Find New Roads, that’s what Chevrolet encourages the people who visit its website and view its commercials to do – preferably behind the wheel of a vehicle wearing a Bow Tie up front. The automaker’s Silverado model has been on the map of light-duty trucks since the 1999 model year, and has discovered plenty of new roads on its own in that time. Over the course of three generations the Silverado has pursued greater amounts of power, capabilities, gears in its transmissions, and – starting in the 2014 model year – luxury.
The third iteration of the pickup launched in 2013. That fall, Chevrolet topped the LTZ trim line with the High Country package, which featured touches such as a special chrome grille, halogen projector headlamps, body-color bumpers, and bespoke 20-inch chrome wheels. The interior was similarly upgraded with exclusive saddle brown leather, heated and cooled front seats, Chevrolet MyLink running through an eight-inch touch screen, a Bose premium audio system, and front and rear park assist technology. Last year brought about the pairing of a Hydra-Matic 8L90 eight-speed automatic with the Silverado’s available 6.2-liter EcoTec3 V8 as well as a 12,000-pound SAE-J2807-compliant maximum trailering capacity and the availability of OnStar with 4G LTE connectivity and a built-in Wi-Fi hotspot.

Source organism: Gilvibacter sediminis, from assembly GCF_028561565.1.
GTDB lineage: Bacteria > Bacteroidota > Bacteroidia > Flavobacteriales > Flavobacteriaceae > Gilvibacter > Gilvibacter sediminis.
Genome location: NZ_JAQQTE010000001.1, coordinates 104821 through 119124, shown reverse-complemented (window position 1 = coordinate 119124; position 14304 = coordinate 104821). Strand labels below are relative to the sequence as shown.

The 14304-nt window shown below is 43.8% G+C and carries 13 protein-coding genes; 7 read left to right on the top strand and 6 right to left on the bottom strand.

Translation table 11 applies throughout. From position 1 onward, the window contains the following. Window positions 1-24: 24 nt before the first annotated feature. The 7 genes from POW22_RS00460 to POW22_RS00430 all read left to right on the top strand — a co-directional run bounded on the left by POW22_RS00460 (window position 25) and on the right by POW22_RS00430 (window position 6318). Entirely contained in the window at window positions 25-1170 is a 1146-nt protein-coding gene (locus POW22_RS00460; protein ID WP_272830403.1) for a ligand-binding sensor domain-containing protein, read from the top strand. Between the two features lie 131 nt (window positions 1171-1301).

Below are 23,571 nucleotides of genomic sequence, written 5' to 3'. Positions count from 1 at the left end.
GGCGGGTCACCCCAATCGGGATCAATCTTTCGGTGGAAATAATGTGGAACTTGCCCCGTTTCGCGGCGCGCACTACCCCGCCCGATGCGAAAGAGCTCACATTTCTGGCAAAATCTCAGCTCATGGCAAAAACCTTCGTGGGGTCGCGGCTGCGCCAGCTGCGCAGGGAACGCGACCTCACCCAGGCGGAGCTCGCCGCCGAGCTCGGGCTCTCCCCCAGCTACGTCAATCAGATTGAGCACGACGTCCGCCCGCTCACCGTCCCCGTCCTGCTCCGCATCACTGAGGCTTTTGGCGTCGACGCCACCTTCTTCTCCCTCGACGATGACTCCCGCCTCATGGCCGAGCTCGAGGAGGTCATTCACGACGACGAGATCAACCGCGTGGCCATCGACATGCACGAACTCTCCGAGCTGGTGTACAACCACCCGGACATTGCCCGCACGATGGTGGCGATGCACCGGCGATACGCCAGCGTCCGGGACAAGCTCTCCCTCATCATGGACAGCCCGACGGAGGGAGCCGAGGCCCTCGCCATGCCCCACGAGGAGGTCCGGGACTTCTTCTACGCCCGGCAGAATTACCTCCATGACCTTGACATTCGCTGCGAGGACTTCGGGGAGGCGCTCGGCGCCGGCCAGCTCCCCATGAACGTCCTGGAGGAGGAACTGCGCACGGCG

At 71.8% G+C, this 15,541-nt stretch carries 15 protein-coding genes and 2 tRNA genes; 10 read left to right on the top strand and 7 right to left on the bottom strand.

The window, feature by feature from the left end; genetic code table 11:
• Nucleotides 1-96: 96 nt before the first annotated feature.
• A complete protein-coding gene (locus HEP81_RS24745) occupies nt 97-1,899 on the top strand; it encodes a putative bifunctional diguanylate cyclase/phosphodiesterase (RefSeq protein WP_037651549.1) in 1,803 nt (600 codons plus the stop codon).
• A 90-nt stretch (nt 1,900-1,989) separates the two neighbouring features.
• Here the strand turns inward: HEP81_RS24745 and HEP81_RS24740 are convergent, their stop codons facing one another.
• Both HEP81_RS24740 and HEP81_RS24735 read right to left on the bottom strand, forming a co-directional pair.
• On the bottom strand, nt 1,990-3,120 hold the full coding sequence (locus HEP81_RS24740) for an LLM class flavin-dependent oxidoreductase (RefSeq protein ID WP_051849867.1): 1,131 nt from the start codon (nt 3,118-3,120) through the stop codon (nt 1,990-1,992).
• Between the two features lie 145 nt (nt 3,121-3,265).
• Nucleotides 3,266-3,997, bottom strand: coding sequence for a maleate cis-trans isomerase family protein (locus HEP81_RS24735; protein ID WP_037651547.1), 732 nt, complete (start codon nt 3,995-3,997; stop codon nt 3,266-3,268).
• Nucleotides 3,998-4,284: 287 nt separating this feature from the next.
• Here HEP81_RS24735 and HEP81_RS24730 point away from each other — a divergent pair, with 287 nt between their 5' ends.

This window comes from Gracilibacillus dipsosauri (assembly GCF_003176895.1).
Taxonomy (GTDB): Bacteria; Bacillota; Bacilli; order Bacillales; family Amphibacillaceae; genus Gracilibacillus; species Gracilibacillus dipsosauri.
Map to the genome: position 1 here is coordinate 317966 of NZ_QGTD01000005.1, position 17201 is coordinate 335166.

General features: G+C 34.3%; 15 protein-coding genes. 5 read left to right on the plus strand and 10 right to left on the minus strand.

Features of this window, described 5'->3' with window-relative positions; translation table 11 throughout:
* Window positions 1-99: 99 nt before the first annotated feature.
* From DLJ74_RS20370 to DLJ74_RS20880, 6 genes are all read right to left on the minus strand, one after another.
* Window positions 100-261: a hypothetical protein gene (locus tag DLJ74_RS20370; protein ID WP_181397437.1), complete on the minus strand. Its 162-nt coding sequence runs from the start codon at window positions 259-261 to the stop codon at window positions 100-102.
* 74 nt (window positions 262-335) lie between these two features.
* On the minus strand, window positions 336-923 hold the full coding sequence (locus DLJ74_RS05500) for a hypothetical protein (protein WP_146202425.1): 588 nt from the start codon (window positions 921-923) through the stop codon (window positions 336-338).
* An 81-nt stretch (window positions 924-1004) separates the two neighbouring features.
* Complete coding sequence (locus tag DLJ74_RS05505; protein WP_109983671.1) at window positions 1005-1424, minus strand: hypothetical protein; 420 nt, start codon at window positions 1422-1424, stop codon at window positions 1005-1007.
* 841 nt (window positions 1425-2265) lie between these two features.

This year, the third-gem Silverado is going down more new paths with revised front end styling, updated grilles, and new tech features. We received a 2016 Chevrolet Silverado High Country 4X4 to test for a week to determine if it was a wise decision to go down those roads, and how the top-of-the-line Chevy half-ton fares on pavement and trails.
Our media review vehicle was delivered to us for evaluation in Austin, Texas. Many locals joke about the state being its own country. In a way, that’s true. Texas is “Truck Country,” a land where jacked-up pickups and coal-rolling duallies are as common as brisket in BBQ joints. Given how much trucks are used as business vehicles in the Lone Star State, many of them are loaded to their sky-high roofs with options and luxury add-ons. Our loaner was in the right place.